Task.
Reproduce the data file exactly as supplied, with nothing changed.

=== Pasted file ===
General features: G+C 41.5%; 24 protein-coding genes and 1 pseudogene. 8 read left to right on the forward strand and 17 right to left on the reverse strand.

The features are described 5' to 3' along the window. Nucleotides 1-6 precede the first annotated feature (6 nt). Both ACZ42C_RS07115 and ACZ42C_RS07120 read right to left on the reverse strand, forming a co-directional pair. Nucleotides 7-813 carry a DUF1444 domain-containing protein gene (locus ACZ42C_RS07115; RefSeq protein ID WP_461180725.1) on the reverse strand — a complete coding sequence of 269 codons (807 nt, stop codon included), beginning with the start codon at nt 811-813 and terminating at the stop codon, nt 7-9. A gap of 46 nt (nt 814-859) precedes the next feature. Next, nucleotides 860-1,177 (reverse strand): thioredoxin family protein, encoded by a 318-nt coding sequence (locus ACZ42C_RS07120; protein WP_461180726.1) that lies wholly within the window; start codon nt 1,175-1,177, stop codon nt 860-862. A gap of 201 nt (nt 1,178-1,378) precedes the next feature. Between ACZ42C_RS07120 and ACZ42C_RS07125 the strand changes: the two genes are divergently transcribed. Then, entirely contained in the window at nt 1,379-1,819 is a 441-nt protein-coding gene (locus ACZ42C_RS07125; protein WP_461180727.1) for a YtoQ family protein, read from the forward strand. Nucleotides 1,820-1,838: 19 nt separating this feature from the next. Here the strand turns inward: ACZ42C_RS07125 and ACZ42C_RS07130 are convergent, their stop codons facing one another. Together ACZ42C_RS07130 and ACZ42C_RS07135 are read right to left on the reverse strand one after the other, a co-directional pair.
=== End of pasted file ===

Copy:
General features: G+C 41.5%; 24 protein-coding genes and 1 pseudogene. 8 read left to right on the forward strand and 17 right to left on the reverse strand.

The features are described 5' to 3' along the window. Nucleotides 1-6 precede the first annotated feature (6 nt). Both ACZ42C_RS07115 and ACZ42C_RS07120 read right to left on the reverse strand, forming a co-directional pair. Nucleotides 7-813 carry a DUF1444 domain-containing protein gene (locus ACZ42C_RS07115; RefSeq protein ID WP_461180725.1) on the reverse strand — a complete coding sequence of 269 codons (807 nt, stop codon included), beginning with the start codon at nt 811-813 and terminating at the stop codon, nt 7-9. A gap of 46 nt (nt 814-859) precedes the next feature. Next, nucleotides 860-1,177 (reverse strand): thioredoxin family protein, encoded by a 318-nt coding sequence (locus ACZ42C_RS07120; protein WP_461180726.1) that lies wholly within the window; start codon nt 1,175-1,177, stop codon nt 860-862. A gap of 201 nt (nt 1,178-1,378) precedes the next feature. Between ACZ42C_RS07120 and ACZ42C_RS07125 the strand changes: the two genes are divergently transcribed. Then, entirely contained in the window at nt 1,379-1,819 is a 441-nt protein-coding gene (locus ACZ42C_RS07125; protein WP_461180727.1) for a YtoQ family protein, read from the forward strand. Nucleotides 1,820-1,838: 19 nt separating this feature from the next. Here the strand turns inward: ACZ42C_RS07125 and ACZ42C_RS07130 are convergent, their stop codons facing one another. Together ACZ42C_RS07130 and ACZ42C_RS07135 are read right to left on the reverse strand one after the other, a co-directional pair.